A Glimpse of Volcanology at UMKC

Even with the small number of geologists, they are making big changes in the world of rocks

Junior Mya Thomas sits while holding a prototype of her scaled cube, an integral part of her summer research project.

Ellen Beshuk, Co-News Editor

  Volcanoes are not something to regularly march towards, but several UMKC geology students are doing just that. 

  While they are not trekking directly into the volcano’s throat, these researchers are retracing the path of the lava to see what is left after an eruption. When lava ceases to flow, it leaves behind a hollowed cave or lava tube, like a pipe without water. 

  These tubes are ready-made shelters as large as 49 feet wide that could be the first home for humanity next to the volcanoes on Mars or the Moon. But before that can happen, they must be mapped and studied on Earth.  

  Many universities are taking on this challenge. Here at UMKC, Mya Thomas has always held a passion for astronomy, which she enjoys combining with her geology research.

Thomas’s trip to Oregon centered around the Diamond Craters, a volcanic field over 20 mi long. The crater above is called a scoria cone and is full of tiny holes left from gas that escaped as the rock cooled. Scoria rocks are often bought as landscape decoration and are commonly called ‘lava rocks.’

  “I remember in fifth grade when we were asked about our dream job, I said astronomer,” Thomas said. “Growing up, I had the planets on my walls and always wanted to work at NASA. My first semester [at UMKC], I rediscovered that astronomy interest, so I’m combining it into what I’m pursuing now.”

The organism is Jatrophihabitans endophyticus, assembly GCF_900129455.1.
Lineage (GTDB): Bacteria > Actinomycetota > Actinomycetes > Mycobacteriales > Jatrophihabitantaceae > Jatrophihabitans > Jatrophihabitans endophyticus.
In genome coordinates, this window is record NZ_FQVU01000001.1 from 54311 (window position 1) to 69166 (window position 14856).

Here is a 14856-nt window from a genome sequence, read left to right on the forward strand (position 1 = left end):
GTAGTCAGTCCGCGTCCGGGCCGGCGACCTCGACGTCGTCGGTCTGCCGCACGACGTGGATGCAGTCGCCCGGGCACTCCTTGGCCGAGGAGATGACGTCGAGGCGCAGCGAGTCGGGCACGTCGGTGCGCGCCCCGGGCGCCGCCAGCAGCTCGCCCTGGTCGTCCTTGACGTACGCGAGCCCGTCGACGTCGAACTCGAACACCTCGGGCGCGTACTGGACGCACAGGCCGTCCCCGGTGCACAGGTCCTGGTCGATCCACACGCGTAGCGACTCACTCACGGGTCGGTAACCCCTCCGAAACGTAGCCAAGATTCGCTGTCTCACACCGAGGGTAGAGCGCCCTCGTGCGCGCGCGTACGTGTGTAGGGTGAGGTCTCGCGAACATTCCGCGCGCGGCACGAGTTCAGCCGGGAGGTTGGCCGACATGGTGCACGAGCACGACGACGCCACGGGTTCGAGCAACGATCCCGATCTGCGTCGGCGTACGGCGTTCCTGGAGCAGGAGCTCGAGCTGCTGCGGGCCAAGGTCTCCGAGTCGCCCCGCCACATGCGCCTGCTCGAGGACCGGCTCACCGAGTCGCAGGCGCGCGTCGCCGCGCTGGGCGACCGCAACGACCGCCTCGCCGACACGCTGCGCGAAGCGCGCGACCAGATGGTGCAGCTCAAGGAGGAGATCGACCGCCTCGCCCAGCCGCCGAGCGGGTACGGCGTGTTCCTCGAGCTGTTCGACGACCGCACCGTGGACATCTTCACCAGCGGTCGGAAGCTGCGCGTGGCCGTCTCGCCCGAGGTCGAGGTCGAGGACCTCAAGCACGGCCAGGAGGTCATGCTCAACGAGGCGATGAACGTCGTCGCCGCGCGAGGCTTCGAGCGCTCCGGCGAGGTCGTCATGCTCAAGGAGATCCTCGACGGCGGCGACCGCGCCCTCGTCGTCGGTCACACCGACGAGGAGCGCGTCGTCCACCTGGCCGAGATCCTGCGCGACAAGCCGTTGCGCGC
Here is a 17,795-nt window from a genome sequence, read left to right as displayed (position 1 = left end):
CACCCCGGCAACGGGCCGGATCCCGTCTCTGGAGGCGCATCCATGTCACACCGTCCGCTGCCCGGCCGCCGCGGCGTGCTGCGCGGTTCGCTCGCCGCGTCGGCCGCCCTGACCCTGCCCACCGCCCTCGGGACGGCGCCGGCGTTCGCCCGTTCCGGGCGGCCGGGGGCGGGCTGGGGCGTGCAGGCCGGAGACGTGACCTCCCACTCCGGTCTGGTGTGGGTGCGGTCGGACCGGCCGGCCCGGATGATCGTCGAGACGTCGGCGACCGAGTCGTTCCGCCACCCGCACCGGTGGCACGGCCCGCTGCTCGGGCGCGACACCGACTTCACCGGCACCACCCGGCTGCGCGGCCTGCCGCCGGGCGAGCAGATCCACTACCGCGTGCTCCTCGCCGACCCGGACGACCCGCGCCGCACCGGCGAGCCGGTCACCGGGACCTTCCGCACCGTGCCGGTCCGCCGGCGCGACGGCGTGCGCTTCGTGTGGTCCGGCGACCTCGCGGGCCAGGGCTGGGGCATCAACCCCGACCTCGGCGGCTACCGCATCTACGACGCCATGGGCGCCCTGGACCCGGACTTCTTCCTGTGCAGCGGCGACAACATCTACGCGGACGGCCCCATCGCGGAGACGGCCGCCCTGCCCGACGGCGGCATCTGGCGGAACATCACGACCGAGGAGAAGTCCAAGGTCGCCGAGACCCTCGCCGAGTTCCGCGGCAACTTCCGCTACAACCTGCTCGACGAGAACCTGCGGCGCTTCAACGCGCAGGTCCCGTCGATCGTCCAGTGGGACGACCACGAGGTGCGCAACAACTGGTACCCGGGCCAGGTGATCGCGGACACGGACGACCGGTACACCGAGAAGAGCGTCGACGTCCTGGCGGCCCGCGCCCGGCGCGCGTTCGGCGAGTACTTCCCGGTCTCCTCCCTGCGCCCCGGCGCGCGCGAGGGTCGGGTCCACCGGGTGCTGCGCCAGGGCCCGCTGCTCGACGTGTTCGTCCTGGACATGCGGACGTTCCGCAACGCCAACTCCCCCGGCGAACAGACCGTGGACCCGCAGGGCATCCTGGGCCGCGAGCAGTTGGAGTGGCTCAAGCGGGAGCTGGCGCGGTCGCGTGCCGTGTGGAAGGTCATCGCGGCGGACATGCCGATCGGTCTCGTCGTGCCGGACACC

Thomas discovered the need for a new lava tube modeling method while on a trip to Oregon with Ph.D. candidate, Joseph Nolan. Although the trip focused on Nolan’s research, he exposed Thomas to the realities of geology fieldwork and its challenges.  As their drone kept losing its signal, Thomas held it above her head while trekking through the lava tube.

  This process was both treacherous and inefficient, but Thomas said it inspired her to find a solution. Instead of walking through the uneven environment, she is testing a new research method, which involves placing cubes of a known size along the tube interiors. 

  By positioning cubes in ideal locations, Thomas uses them as reference points in photos taken from a safe distance. After uploading the pictures, software called AgiSoft Metashape can make 3D models proportional to the cube.

To see how well she could map an area, Thomas tests her method in the MELT lab. With this known environment, she can quantify the strengths and blindspots of her research.

 “My project explores cheap and accessible techniques for people to pursue regardless of their level of expertise, and I think it’ll be cool to see the progression of it,” Thomas said. “Maybe I’ll even build up to how we could live in one, [a lava tube], one day.” 

 Since Thomas is still an undergrad, she will have several years to evolve this project if she chooses. UMKC offers resources to support her and many other undergraduate researchers. 

  Thomas received the Summer Undergraduate Research Opportunities (SUROP) grant to sponsor her research over the summer, and she plans to use the money to travel to Iceland with a group of geologists. Brooke Benz, another UMKC geologist researching volcanos, will join the trip.

  These grants along with the size of UMKC’s geology department allow for personal interaction between students and professors, and students can take greater advantage of the less-competitive opportunities. 

  Many UMKC professors mentor undergraduate students conducting research, and every department can become a support group for students at all levels. 

  “Thomas was one of my students that immediately stood out as awesome,” Nolan said. “And because we have such a small group of geologists here, things like what Mya experiences are common at UMKC.”

  Much of the geology research takes place in the Molten Experiment Lab and Techniques (MELT) Lab in Flarsheim Hall, Room 424. 

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